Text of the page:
Key Criteria: Conducts 1-6 million transactions per year

Requirements for PCI Compliance: Annual Self-Assessment Questionnaire, Attestation of Compliance, network scan

Merchant Level 3

Key Criteria: Conducts 20,000-1 million transactions per year

Requirements for PCI Compliance: Annual Self-Assessment Questionnaire, Attestation of Compliance, network scan

Merchant Level 4

Key Critera: Conducts less than 20,000 transactions per year

Requirements for PCI Compliance: Annual Self-Assessment Questionnaire, Attestation of Compliance, network scan

What does all this mean? Your business needs to make all the efforts it can to protect customer data. More importantly, you must be able to show that you have made these efforts by performing the necessary assessments and submitting the appropriate documents. Here are some terms you need to know:

Annual Review on Compliance (ROC): This is for larger companies who process more than 6 million card transactions per year or for any company who has experienced compromising of consumer data

Attestation of Compliance (AOC): This form is a signed document that states that you have completed all procedures to meet compliance.

Self-Assessment Questionnaire (SAQ):The questionnaire helps merchants evaluate their level of compliance.

Qualified Security Assessor (QSA): Qualified Security Assessors are certified through the PCI SSC to perform audits of PCI compliance.

Internal Security Assessor (ISA): These individuals are internal employees who have undergone certification through the PCI SSI and are qualified to perform PCI audits.

Approved Scanning Vendor (ASV): These vendors have been approved by the PCI SSC to perform vulnerability scans to determine PCI compliance.

Cardholder Data (CHD): Cardholder Data refers to any information that can be used to gain illicit access to the funds associated with cards. Typically, this includes the account number, cardholder name, expiration date, and service code.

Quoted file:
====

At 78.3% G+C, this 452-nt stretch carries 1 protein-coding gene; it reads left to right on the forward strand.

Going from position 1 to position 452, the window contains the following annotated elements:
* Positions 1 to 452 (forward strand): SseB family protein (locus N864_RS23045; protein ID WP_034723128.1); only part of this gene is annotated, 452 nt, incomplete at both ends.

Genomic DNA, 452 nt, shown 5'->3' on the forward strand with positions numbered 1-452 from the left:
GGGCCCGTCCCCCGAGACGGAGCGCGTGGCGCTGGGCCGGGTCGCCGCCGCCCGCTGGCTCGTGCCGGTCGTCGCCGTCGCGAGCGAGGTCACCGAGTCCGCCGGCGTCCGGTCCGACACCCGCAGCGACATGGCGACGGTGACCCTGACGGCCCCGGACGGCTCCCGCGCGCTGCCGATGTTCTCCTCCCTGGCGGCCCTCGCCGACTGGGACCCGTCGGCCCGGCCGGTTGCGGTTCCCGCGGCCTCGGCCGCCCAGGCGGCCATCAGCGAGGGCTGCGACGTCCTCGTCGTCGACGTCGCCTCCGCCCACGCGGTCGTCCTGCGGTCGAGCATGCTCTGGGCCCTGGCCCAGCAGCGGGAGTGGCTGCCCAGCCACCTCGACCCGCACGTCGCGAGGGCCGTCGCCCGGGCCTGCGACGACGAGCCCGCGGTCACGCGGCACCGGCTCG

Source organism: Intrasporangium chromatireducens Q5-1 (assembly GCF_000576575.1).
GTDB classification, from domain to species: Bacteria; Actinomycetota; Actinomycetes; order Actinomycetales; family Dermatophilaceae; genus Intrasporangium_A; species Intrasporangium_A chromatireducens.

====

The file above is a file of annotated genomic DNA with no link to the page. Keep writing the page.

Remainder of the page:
Sensitive Authentication Data (SAD): This is information also associated with cards, including Full Track Data, CID, and PIN numbers.

Cardholder Data Environment (CDE): The Cardholder Data Environment is comprised of people, processes, and technologies that store, process, or transmit cardholder data or sensitive authentication data.

Once you know your Merchant Level, you will need to determine exactly what your responsibilities are when it comes to PCI compliance.

If you are a merchant who accepts or processes payment cards, you must comply with PCI-DSS. PCI DSS applies to all entities that store, process, and/or transmit cardholder data.

PCI PTS (PIN Transaction Security) applies to manufacturers of devices that are used in the protection of PIN and other cardholder information.

PCI PA (Payment Application Vendors) applies to companies that store, process, or transmit cardholder data as part of authorization or settlement. This is a set of standards for software developers that will be processing cardholder payments.

If you function as a PA-DSS, you must complete an annual renewal.

To Review: Businesses that process consumer card information must perform the following steps to achieve PCI compliance:

1. Confirm the scope of the PCI DSS assessment.

2. Perform the PCI DSS assessment of the environment.

3. Complete the applicable report for the assessment (i.e., Self-Assessment Questionnaire (SAQ) or Report on Compliance (ROC)), including documentation of all compensating controls.

NOTE: Some portions of the ROC may be fulfilled by a third-party service provider, in which case the assessor will review the contract and the third party’s AOC.

4. Complete the Attestation of Compliance for Service Providers or Merchants, as applicable, in its entirety.

5. Submit the SAQ or ROC, and the Attestation of Compliance, along with any other requested documentation.

6. If required, perform remediation and provide an updated report.

PCI compliance is an exhaustive and somewhat overwhelming process. But, the procedures ensure that consumers and merchants can conduct secure transactions, allowing you to conduct business on a larger scale and create consumer trust in your brand.

Contact us now to learn more about PCI compliance and find out how we can help you conduct safe, secure credit card transactions.